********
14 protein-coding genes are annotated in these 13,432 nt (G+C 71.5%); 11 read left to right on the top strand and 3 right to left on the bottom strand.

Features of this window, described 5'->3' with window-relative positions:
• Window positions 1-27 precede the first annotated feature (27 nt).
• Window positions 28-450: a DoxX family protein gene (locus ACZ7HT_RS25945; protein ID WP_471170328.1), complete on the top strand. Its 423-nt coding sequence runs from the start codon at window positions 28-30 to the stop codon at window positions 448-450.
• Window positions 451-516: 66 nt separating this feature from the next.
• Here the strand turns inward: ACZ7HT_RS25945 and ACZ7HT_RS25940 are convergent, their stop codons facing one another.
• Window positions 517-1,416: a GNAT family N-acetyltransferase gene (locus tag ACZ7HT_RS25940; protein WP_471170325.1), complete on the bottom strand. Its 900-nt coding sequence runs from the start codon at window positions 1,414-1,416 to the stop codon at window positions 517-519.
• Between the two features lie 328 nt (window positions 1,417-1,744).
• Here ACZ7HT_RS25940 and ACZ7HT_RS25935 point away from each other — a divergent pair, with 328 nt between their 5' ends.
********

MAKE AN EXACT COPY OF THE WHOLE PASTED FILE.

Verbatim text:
14 protein-coding genes are annotated in these 13,432 nt (G+C 71.5%); 11 read left to right on the top strand and 3 right to left on the bottom strand.

Features of this window, described 5'->3' with window-relative positions:
• Window positions 1-27 precede the first annotated feature (27 nt).
• Window positions 28-450: a DoxX family protein gene (locus ACZ7HT_RS25945; protein ID WP_471170328.1), complete on the top strand. Its 423-nt coding sequence runs from the start codon at window positions 28-30 to the stop codon at window positions 448-450.
• Window positions 451-516: 66 nt separating this feature from the next.
• Here the strand turns inward: ACZ7HT_RS25945 and ACZ7HT_RS25940 are convergent, their stop codons facing one another.
• Window positions 517-1,416: a GNAT family N-acetyltransferase gene (locus tag ACZ7HT_RS25940; protein WP_471170325.1), complete on the bottom strand. Its 900-nt coding sequence runs from the start codon at window positions 1,414-1,416 to the stop codon at window positions 517-519.
• Between the two features lie 328 nt (window positions 1,417-1,744).
• Here ACZ7HT_RS25940 and ACZ7HT_RS25935 point away from each other — a divergent pair, with 328 nt between their 5' ends.